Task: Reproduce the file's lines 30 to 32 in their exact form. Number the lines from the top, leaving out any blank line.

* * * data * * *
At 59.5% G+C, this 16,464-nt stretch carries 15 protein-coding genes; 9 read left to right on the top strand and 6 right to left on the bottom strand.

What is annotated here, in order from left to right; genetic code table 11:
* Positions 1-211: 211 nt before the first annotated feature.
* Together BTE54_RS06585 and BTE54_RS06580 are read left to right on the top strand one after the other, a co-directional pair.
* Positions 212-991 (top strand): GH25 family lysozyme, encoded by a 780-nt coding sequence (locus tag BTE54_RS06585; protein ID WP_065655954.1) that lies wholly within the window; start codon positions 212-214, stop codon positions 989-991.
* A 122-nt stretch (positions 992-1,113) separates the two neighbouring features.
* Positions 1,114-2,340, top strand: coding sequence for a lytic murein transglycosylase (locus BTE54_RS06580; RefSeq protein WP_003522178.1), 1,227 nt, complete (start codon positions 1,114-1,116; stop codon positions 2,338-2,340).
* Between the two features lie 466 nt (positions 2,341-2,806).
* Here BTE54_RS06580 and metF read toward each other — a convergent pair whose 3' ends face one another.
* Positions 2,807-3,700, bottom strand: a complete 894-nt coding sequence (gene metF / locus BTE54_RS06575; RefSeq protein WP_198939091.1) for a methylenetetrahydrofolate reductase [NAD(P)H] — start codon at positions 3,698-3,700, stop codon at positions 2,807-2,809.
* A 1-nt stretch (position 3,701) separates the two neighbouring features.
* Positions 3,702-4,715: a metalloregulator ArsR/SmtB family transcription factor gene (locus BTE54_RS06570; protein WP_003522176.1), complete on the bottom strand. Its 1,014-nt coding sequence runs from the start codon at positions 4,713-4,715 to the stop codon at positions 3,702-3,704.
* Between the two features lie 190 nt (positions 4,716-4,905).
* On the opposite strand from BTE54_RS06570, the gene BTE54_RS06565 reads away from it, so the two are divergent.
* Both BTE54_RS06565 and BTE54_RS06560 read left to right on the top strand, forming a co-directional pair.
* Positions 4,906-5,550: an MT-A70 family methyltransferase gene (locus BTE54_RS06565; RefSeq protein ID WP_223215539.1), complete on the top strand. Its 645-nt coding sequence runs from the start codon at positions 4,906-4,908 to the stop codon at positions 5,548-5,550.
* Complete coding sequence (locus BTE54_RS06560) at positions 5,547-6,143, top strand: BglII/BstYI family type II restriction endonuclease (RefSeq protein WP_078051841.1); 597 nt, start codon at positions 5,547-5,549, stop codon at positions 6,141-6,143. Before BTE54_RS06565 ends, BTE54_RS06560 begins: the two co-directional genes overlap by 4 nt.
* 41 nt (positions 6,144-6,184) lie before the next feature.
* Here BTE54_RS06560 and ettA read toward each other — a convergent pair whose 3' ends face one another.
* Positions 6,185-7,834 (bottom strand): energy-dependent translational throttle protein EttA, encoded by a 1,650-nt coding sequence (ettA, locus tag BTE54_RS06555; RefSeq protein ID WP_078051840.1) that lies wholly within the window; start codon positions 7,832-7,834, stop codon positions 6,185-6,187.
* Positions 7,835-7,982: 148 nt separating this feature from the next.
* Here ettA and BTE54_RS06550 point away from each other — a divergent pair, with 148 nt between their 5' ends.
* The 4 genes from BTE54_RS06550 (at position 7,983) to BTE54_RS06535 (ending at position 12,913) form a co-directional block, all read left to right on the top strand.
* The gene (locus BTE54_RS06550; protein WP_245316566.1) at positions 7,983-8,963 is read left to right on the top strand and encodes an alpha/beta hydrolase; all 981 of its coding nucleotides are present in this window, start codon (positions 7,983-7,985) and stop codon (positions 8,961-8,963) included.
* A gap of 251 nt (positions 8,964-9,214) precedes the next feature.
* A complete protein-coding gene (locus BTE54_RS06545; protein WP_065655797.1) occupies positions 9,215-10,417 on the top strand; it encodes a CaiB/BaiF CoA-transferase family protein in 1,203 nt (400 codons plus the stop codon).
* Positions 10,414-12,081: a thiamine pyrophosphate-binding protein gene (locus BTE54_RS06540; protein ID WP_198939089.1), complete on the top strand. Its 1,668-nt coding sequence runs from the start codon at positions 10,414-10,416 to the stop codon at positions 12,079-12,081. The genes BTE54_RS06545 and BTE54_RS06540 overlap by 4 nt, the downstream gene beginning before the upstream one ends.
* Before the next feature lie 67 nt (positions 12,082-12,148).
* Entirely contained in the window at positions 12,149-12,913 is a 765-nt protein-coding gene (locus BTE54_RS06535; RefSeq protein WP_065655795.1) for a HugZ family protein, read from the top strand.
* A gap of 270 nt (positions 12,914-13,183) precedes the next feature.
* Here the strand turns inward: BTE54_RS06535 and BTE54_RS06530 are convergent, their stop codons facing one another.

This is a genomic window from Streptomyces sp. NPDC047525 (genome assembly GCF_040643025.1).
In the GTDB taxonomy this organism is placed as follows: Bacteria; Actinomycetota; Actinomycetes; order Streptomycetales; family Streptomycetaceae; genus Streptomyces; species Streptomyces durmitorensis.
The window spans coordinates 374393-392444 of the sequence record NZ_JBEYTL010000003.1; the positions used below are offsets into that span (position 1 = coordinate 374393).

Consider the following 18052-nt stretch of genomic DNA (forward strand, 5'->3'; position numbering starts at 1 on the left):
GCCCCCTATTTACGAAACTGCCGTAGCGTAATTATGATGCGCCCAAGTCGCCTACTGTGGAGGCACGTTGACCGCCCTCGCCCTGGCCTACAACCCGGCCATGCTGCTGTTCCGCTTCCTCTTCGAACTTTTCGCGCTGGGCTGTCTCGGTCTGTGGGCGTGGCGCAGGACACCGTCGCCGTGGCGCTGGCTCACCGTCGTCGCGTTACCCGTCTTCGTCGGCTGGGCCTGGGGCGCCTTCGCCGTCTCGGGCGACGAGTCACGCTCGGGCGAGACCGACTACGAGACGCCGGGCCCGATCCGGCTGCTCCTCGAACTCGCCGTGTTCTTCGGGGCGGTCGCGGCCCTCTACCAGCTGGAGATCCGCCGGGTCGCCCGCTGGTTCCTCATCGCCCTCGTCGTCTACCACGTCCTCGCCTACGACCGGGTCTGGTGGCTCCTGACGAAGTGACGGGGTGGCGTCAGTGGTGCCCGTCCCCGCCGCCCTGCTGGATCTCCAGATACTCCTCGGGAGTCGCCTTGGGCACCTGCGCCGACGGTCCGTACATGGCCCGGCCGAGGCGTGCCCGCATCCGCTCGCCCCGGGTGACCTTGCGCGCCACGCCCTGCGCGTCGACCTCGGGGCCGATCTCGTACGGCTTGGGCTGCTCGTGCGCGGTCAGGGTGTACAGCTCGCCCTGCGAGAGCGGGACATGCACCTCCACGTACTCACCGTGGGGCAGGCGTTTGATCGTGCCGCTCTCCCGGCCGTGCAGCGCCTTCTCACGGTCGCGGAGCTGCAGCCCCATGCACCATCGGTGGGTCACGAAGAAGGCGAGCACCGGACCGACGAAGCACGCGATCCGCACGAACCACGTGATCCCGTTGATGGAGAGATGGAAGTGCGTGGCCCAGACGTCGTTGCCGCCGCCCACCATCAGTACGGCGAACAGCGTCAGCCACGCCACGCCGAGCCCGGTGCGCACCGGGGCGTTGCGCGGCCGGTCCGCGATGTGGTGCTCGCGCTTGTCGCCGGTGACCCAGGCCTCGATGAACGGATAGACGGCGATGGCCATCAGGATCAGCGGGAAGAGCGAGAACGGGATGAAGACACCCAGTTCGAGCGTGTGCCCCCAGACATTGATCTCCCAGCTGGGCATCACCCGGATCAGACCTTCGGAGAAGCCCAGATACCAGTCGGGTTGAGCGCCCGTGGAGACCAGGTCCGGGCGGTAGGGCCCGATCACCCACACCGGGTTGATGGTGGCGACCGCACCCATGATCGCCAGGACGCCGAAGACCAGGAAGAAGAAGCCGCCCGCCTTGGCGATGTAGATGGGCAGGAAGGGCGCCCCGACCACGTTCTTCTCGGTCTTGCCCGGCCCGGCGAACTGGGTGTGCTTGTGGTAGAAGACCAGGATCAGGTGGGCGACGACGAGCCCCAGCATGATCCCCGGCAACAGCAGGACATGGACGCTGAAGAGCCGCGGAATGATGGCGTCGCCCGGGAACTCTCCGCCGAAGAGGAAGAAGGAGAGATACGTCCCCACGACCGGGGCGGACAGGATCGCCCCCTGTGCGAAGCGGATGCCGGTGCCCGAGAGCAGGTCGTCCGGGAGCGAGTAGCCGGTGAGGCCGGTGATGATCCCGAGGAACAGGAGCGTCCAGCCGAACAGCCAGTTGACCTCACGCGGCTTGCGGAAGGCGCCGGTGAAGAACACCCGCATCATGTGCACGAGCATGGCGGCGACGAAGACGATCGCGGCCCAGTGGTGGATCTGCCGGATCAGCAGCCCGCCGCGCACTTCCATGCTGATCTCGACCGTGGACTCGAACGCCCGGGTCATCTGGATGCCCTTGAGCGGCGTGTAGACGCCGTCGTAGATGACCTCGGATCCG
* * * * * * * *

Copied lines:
* A gap of 270 nt (positions 12,914-13,183) precedes the next feature.
* Here the strand turns inward: BTE54_RS06535 and BTE54_RS06530 are convergent, their stop codons facing one another.

This is a genomic window from Streptomyces sp. NPDC047525 (genome assembly GCF_040643025.1).